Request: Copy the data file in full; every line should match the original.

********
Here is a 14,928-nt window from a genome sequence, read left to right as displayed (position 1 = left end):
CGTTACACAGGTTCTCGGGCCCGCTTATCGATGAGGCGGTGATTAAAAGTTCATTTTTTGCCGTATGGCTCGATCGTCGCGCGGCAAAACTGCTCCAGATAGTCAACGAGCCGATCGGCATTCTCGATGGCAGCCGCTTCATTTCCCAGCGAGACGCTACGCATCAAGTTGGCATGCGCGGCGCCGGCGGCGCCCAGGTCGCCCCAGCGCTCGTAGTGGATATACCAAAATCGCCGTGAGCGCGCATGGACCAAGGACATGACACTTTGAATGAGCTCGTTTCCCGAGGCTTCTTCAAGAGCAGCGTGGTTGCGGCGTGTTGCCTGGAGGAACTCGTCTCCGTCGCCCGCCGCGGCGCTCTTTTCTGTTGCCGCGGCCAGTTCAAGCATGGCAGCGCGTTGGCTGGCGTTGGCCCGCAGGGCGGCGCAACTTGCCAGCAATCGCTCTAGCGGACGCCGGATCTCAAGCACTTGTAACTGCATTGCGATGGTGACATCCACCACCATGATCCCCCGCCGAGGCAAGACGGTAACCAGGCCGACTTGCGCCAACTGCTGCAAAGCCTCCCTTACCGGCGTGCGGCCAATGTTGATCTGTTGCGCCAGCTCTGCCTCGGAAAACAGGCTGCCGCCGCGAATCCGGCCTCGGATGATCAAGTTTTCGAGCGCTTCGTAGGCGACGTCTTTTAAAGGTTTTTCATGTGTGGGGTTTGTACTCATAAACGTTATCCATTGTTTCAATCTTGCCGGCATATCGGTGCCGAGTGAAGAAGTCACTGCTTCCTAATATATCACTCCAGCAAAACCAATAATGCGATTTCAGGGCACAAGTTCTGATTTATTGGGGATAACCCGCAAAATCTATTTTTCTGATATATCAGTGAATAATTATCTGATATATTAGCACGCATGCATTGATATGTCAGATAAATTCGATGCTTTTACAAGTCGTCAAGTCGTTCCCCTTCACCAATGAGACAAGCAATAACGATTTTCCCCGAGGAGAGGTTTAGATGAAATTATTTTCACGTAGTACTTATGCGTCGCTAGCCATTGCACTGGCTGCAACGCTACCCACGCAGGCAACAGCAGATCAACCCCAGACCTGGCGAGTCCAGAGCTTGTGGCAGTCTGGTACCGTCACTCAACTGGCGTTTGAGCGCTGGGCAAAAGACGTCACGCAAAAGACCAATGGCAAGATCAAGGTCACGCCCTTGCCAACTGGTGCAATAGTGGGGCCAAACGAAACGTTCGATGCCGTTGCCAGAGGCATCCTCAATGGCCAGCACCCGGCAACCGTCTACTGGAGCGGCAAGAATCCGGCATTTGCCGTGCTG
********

Here is a 14,928-nt window from a genome sequence, read left to right as displayed (position 1 = left end):
CGTTACACAGGTTCTCGGGCCCGCTTATCGATGAGGCGGTGATTAAAAGTTCATTTTTTGCCGTATGGCTCGATCGTCGCGCGGCAAAACTGCTCCAGATAGTCAACGAGCCGATCGGCATTCTCGATGGCAGCCGCTTCATTTCCCAGCGAGACGCTACGCATCAAGTTGGCATGCGCGGCGCCGGCGGCGCCCAGGTCGCCCCAGCGCTCGTAGTGGATATACCAAAATCGCCGTGAGCGCGCATGGACCAAGGACATGACACTTTGAATGAGCTCGTTTCCCGAGGCTTCTTCAAGAGCAGCGTGGTTGCGGCGTGTTGCCTGGAGGAACTCGTCTCCGTCGCCCGCCGCGGCGCTCTTTTCTGTTGCCGCGGCCAGTTCAAGCATGGCAGCGCGTTGGCTGGCGTTGGCCCGCAGGGCGGCGCAACTTGCCAGCAATCGCTCTAGCGGACGCCGGATCTCAAGCACTTGTAACTGCATTGCGATGGTGACATCCACCACCATGATCCCCCGCCGAGGCAAGACGGTAACCAGGCCGACTTGCGCCAACTGCTGCAAAGCCTCCCTTACCGGCGTGCGGCCAATGTTGATCTGTTGCGCCAGCTCTGCCTCGGAAAACAGGCTGCCGCCGCGAATCCGGCCTCGGATGATCAAGTTTTCGAGCGCTTCGTAGGCGACGTCTTTTAAAGGTTTTTCATGTGTGGGGTTTGTACTCATAAACGTTATCCATTGTTTCAATCTTGCCGGCATATCGGTGCCGAGTGAAGAAGTCACTGCTTCCTAATATATCACTCCAGCAAAACCAATAATGCGATTTCAGGGCACAAGTTCTGATTTATTGGGGATAACCCGCAAAATCTATTTTTCTGATATATCAGTGAATAATTATCTGATATATTAGCACGCATGCATTGATATGTCAGATAAATTCGATGCTTTTACAAGTCGTCAAGTCGTTCCCCTTCACCAATGAGACAAGCAATAACGATTTTCCCCGAGGAGAGGTTTAGATGAAATTATTTTCACGTAGTACTTATGCGTCGCTAGCCATTGCACTGGCTGCAACGCTACCCACGCAGGCAACAGCAGATCAACCCCAGACCTGGCGAGTCCAGAGCTTGTGGCAGTCTGGTACCGTCACTCAACTGGCGTTTGAGCGCTGGGCAAAAGACGTCACGCAAAAGACCAATGGCAAGATCAAGGTCACGCCCTTGCCAACTGGTGCAATAGTGGGGCCAAACGAAACGTTCGATGCCGTTGCCAGAGGCATCCTCAATGGCCAGCACCCGGCAACCGTCTACTGGAGCGGCAAGAATCCGGCATTTGCCGTGCTG